Jerry was born on April 29, 1954 in Brooklyn, NY as Jerome Seinfeld. His father, a professional sign maker named Kalman, had a wonderful sense of humor that piqued Jerry’s interest in comedy at an early age. While Jerry was still young he moved from Brooklyn to Massepequa, on Long Island with his father and the rest of his family—his mother, Betty, and his sister, Carolyn. During high school, Jerry wrestled and earned the nickname “The Jewish Terror.”
Jerry attended the State University of New York at Oswego, but transferred to Queen’s College in New York City after his sophomore year. He majored in Communication and Theater, and it was during his theatrical performances when he officially decided he wanted to go into comedy as a profession. When he told his family about his career choice, they were surprised because Jerry was never very funny around them.
Right after graduating from college in 1976, Jerry performed his first stand-up routine at Catch a Rising Star’s open mic night in Manhattan. Jerry worked a number of odd jobs to pay his living expenses and also worked for free at clubs in hopes of getting a few minutes of stage time-not uncommon for amateur comics. Interestingly, when he was first getting started, his mother and sister told him they didn’t think he would ever be as funny as his father. Nevertheless Jerry persevered, and within a short time his hard work paid off with a spot on a Rodney Dangerfield HBO special, after the legendary comic saw Jerry perform.
The spot gave Jerry credibility as a stand up comedian, and he was able to get stage time at clubs without working behind the scenes. In 1979 he was cast in the sitcom, Benson, as Frankie, a mail delivery boy who told jokes against everyone’s will. Jerry didn’t see eye to eye with the show’s producers about the direction of Frankie’s character, which led to him being fired after only four episodes. According to an interview, featured on his Seinfeld DVDs, he didn’t know until he showed up for rehearsal and wasn’t given a script. Ever since Jerry vowed he would only do another sitcom if given more control over production. His big break came in 1981 when he performed his comedy routine on Johnny Carson’s Tonight Show and was also a guest on The Merv Griffin Show. In 1984 Jerry landed a minor role in the Danny DeVito film, The Ratings Game, where he played the Network Rep. In 1987 he starred in Jerry Seinfeld, Stand up Confidential, and his witty observational humor made him one of the top comedians in the country. Shortly afterwards, he was approached by executives at NBC and asked to come up with an idea for a sitcom. Given the control he wanted Jerry agreed, but had no ideas. A few months later he bumped into fellow comedian, Larry David, and told him about his meeting with NBC. According to seinfeld-fan.net, the two went out to buy groceries at a Korean fruit stand together. They were picking on some of the items for sale when Larry said to Jerry “You know, this is what the show should be: just two comedians making fun of stuff, walking around talking.” The idea Seinfeld, a show about nothing, was born.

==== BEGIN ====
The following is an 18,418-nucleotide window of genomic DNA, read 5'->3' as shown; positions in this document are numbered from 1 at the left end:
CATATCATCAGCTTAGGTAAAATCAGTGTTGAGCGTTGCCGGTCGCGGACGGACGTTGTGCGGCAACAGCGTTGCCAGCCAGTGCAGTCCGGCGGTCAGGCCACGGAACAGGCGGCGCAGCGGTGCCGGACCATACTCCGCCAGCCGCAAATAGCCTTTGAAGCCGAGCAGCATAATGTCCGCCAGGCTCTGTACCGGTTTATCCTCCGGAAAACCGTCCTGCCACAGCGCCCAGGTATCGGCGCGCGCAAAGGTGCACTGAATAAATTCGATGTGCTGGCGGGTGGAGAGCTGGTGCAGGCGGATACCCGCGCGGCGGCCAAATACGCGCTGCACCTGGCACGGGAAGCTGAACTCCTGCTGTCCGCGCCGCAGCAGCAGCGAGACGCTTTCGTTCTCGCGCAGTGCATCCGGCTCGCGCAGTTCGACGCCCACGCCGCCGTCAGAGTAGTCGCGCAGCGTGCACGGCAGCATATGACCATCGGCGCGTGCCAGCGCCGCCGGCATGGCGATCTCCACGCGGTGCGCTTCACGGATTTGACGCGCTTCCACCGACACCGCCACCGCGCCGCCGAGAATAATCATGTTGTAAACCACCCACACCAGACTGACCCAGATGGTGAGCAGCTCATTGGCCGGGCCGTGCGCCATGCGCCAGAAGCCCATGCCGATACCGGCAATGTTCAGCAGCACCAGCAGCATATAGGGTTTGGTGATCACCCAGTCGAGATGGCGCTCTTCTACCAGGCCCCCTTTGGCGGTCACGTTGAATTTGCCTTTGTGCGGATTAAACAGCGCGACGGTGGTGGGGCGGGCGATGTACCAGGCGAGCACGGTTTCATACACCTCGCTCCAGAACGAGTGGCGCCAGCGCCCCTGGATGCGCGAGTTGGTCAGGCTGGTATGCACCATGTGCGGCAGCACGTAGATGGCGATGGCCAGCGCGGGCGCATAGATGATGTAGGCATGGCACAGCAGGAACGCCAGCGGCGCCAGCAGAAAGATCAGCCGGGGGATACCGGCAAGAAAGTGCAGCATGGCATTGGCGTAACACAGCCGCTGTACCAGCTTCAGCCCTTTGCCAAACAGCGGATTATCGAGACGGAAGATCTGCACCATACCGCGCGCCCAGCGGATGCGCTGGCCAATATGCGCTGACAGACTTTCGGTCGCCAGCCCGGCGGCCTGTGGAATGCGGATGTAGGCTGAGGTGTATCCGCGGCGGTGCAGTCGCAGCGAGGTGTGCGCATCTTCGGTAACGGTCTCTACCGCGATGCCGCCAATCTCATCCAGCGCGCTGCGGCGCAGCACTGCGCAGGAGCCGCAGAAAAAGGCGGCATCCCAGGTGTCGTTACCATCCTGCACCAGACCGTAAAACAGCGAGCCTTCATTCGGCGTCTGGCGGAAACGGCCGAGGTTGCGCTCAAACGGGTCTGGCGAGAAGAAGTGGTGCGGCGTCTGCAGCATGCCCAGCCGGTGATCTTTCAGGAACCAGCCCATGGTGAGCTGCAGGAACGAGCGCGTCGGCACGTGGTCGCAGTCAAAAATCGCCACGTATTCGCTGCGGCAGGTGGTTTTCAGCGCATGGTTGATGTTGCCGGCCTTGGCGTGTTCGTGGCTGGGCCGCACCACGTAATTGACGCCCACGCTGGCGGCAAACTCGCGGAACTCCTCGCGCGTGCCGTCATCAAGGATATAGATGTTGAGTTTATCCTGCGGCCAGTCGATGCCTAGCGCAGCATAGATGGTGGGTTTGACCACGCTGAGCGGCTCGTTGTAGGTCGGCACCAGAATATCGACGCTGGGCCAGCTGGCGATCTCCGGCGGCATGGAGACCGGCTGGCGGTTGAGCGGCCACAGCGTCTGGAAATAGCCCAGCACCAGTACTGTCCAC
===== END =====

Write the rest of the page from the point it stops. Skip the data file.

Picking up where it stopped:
Originally called The Seinfeld Chronicles, Seinfeld got off to a slow start when it first aired in 1989 and didn’t achieve popularity until its second season. The show starred Jerry as himself as well as Jason Alexander (George Costanza), Julia Louis-Dreyfus (Elaine) and Michael Richards (Kramer). In the early nineties Jerry published the book Seinlanguage, an adaptation of his material, which went on to become a best seller. Around the same time he was a frequent guest on the Howard Stern Show until Howard made fun of Jerry’s relationship to the young Shoshanna Lonstein Gruss. They were dating, according to jerryseinfeldclub.com, and later engaged but never married. After seven seasons Larry David, who co-wrote, co-produced, and even made small appearances, decided to leave the show. Seinfeld ran two more seasons, and when its final episode aired it was the highest rated show on TV. For more information on Seinfeld please click here.
After Seinfeld ended in 1998 Jerry decided to return to stand up. He met Jessica Sklar at the Reebok Sports Bar, and the two started dating even though she had just married Eric Nederlander two weeks prior. They were married on December 25, 1999 and moved into Billy Joel’s old house in March of 2000, which Jerry bought for the price of 32 million dollars. Jerry’s first child, his daughter Sascha was born in November of 2000. In 2002 Jerry wrote a children’s book called Halloween, and allowed a documentary to be made about his return to stand up with new material. The film, called Comedian, also followed a lesser known comic and contrasted their careers and what they had to do for stage time.
Jerry had his first son in March of 2003 by the name of Julian, and would have his second in August of 2005 by the name of Shepard.
Jerry appeared in a ad campaign for American express in 2004 and went on to make numerous TV appearance including spots on Saturday Night Live, The Daily Show, and 30 Rock. He even patched things up with Howard Stern and returned to his show. Perhaps most notably, he starred in the animated film Bee Movie, in 2007, as the voice of Barry B. Benson. Most recently Jerry created and co-produced the show The Marriage Ref for NBC which began airing in 2010. According to EW.com’s Popwatch, the reality style show centers around celebrities who discuss ordinary couples’ real life marriage situations. Jerry is quoted as saying “This is not a therapy show, it’s a comedy show.” Jerry Seinfeld still performs his stand up act around the country. He is number 12 on Comedy Central’s list of the all-time greatest stand up comedians.
For other fun facts about Jerry Seinfeld, visit JerrySeinfeldClub.com.